U.S. Tenth Circuit: June 2010 Archives
U.S. Tenth Circuit - The FindLaw 10th Circuit Court of Appeals Opinion Summaries Blog

June 2010 Archives

Provisions of New Mexico Campaign Reporting Act Invalidated

New Mex. Youth Organized v. Herrera, No. 09-2212, involved an action by political committees challenging New Mexico's ability to regulate plaintiffs pursuant to the New Mexico Campaign Reporting Act ("NMCRA").  The court of appeals affirmed summary judgment for plaintiffs, on the ground that the organizations could not be constitutionally said to have a primary purpose of influencing elections--as measured by either a comprehensive examination of their activities or by their satisfaction of the $500 threshold--such that they could be subject to the full range of disclosure and report provisions.

In US v. Apollo Energies, Inc., No. 09-3037, the court of appeals affirmed in part Defendants' convictions under the Migratory Bird Treaty Act (MBTA) after dead migratory birds were discovered lodged in a piece of their oil drilling equipment called a heater-treater, holding that one defendant proximately caused the harm to protected birds.  However, the court reversed in part on the ground that a strict liability interpretation of the MBTA for the conduct charged here satisfied due process only if defendants proximately caused the harm to protected birds.

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In re: Graves, No. 08-1462, involved an appeal from the bankruptcy appellate panel's holding that the Bankruptcy Code's turnover provision, 11 U.S.C. section 542, did not empower a trustee to demand turnover from a debtor in this case.  The court of appeals affirmed with modification, on the ground that debtors' interest in a 2006 tax refund, irrevocably applied pre-petition to 2007 taxes, was not subject to turnover under 11 U.S.C. section 542(a).

In US v. McGinty, No. 09-6246, a prosecution for misapplication of bank funds, the court of appeals reversed the district court's award of forfeiture at sentencing, on the ground that the government was entitled to a money judgment against defendant for the money he obtained from his criminal activity.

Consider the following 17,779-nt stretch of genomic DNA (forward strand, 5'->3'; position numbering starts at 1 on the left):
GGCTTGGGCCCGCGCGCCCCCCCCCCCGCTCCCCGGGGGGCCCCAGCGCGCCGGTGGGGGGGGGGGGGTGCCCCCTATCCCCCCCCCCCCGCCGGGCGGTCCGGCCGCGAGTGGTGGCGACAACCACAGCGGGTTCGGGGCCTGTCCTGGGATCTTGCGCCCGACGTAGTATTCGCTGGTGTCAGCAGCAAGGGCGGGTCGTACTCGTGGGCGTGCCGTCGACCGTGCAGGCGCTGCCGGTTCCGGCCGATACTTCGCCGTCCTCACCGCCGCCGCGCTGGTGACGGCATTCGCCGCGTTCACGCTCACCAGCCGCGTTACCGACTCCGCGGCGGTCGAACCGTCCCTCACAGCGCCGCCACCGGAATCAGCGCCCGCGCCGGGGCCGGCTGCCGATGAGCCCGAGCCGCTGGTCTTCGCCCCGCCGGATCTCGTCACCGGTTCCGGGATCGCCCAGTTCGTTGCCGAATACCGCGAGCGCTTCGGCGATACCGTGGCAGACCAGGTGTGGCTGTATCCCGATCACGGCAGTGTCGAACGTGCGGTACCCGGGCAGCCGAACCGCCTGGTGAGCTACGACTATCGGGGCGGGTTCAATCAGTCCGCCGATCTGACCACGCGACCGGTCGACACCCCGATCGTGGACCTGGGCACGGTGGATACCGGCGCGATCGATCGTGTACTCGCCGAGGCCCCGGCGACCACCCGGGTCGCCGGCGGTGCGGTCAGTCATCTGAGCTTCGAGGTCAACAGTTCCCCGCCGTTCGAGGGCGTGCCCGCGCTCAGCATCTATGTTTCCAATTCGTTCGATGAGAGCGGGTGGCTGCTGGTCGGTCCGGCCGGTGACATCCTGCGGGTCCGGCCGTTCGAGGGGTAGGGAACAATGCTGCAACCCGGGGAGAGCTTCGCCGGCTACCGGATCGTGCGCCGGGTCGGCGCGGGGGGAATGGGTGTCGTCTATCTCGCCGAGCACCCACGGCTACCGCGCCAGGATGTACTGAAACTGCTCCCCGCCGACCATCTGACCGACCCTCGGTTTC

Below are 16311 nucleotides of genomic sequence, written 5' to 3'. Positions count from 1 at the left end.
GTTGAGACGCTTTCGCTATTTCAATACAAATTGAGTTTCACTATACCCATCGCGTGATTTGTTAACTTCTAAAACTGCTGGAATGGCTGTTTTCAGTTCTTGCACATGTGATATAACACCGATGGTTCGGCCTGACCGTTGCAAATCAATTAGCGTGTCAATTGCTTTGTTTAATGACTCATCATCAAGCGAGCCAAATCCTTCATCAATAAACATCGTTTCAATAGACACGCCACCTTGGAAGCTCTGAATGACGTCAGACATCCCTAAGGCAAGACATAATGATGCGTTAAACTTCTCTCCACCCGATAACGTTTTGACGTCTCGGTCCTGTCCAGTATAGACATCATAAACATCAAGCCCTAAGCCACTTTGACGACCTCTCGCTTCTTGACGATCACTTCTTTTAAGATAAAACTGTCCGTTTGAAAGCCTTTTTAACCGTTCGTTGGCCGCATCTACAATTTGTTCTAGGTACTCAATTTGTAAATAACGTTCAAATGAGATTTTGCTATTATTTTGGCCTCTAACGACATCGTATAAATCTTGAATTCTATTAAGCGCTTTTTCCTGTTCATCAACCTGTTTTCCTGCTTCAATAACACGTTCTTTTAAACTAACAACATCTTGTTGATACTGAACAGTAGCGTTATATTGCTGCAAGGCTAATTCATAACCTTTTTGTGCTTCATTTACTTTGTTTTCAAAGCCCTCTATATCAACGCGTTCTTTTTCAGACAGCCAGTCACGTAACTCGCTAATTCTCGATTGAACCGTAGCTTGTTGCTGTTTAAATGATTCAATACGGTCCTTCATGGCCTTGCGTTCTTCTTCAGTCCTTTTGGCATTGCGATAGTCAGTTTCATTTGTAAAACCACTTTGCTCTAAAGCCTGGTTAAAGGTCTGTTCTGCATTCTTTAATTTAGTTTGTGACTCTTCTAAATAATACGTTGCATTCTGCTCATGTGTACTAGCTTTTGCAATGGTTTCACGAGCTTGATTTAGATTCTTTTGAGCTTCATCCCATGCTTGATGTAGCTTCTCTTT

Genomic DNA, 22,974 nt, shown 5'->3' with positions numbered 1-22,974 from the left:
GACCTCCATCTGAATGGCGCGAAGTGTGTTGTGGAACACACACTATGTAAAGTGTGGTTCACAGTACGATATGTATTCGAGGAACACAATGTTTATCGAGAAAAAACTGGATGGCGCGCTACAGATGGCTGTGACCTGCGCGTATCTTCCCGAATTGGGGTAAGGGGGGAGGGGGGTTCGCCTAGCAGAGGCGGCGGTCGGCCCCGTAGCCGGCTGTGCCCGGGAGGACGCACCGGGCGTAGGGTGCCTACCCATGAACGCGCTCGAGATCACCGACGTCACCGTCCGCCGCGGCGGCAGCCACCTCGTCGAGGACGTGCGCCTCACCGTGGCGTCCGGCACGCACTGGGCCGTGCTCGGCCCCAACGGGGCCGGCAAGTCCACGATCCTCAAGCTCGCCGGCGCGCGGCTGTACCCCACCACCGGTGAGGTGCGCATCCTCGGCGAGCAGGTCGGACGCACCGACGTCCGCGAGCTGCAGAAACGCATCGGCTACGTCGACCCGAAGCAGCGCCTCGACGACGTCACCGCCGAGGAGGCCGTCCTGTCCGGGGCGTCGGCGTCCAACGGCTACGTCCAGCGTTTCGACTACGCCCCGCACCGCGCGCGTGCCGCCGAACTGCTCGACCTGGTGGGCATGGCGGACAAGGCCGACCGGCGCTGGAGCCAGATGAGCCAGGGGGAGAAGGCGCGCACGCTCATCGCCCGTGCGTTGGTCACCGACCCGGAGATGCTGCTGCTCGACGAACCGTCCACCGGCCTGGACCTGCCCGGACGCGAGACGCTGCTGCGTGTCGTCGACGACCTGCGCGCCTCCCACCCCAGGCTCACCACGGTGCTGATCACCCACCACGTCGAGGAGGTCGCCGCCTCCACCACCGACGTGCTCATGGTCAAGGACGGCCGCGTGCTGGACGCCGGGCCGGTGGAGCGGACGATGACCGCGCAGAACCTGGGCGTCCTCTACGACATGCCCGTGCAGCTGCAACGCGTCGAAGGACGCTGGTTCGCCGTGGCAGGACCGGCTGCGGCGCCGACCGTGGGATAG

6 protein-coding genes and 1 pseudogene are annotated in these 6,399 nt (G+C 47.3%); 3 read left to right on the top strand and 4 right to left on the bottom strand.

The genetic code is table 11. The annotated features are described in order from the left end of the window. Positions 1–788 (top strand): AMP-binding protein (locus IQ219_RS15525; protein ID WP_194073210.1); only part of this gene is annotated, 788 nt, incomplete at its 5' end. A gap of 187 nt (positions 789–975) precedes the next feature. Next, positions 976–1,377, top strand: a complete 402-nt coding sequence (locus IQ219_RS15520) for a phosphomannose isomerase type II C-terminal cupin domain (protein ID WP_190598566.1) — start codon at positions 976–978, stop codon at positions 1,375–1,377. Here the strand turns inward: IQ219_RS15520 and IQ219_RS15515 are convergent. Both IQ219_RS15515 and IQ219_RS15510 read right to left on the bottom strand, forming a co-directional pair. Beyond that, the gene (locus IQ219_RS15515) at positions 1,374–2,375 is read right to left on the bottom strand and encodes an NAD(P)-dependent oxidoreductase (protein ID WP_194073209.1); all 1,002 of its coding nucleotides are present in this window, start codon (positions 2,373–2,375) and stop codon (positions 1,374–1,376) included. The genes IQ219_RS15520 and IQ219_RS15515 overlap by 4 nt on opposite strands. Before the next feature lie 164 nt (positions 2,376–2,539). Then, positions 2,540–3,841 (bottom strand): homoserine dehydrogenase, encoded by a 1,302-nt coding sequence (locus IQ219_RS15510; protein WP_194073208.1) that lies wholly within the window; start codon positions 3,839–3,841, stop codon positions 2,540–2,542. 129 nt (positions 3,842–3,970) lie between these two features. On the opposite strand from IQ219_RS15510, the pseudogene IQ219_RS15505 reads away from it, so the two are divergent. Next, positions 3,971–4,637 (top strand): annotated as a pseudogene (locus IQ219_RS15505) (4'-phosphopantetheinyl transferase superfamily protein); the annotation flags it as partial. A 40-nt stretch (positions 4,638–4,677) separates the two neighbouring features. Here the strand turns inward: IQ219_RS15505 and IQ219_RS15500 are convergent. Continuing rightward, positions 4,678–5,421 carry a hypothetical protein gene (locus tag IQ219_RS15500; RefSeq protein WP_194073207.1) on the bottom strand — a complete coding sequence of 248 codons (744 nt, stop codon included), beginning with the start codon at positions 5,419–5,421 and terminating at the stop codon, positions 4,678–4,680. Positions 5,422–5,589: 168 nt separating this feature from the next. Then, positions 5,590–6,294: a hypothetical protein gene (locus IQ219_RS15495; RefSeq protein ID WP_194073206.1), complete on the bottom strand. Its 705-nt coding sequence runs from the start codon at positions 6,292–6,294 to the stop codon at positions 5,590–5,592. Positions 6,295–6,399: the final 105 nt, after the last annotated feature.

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In US v. Martinez, No. 09-2117, the court of appeals affirmed defendant's sentence for conspiring to defraud the State of New Mexico during the construction of the Bernalillo County Metropolitan Courthouse in Albuquerque, on the grounds that 1) the district court did not err in applying the 2008 version of the Sentencing Guidelines; 2) the district court properly refused to embark upon an "apples and oranges" comparison between the fraudulent proceeds defendant gained from this conspiracy and the contract revenues for services rendered that other co-conspirators previously gained from allegedly bribing an official; and 3) any disparity between defendant's and the official's identical terms of imprisonment was explained by their different plea agreements.

Cahill v. Am. Fam. Mut. Ins. Co., No. 09-1200, involved an action against an insurer asserting state-law causes of action arising out of defendant's alleged failure to comply with Colorado insurance law.  The Tenth Circuit affirmed summary judgment for defendant, on the ground that plaintiff was incorrect in asserting that the relevant limitations periods should have been tolled until defendant informed him that it had not paid benefits required by law.

In US v. Simpson, No. 09-4127, the court of appeals affirmed defendant's drug trafficking conviction, holding that the district court properly denied defendant's motion to suppress narcotics found in his vehicle, because defendant's prior criminal conviction for drug trafficking, his extreme nervousness, and the fact that he provided inconsistent and evasive answers to queries about his travel plans together provided reasonable suspicion to justify extending a legitimate traffic stop to allow further questioning and a canine sniff of his automobile.

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In re: Trout, No. 09-1332, concerned a bankruptcy trustee's appeal from a decision of the bankruptcy appellate panel affirming the bankruptcy court's determination that, having successfully avoided a preferential vehicle lien under 11 U.S.C. section 547, the trustee was not entitled to a money judgment equal to the value of the avoided liens under section 550(a).  The court of appeals affirmed, on the ground that the bankruptcy estate had been sufficiently returned to its pre-transfer status by avoiding the preferential lien at issue and stepping into the lien priority of the avoided creditor under 11 U.S.C. section 551.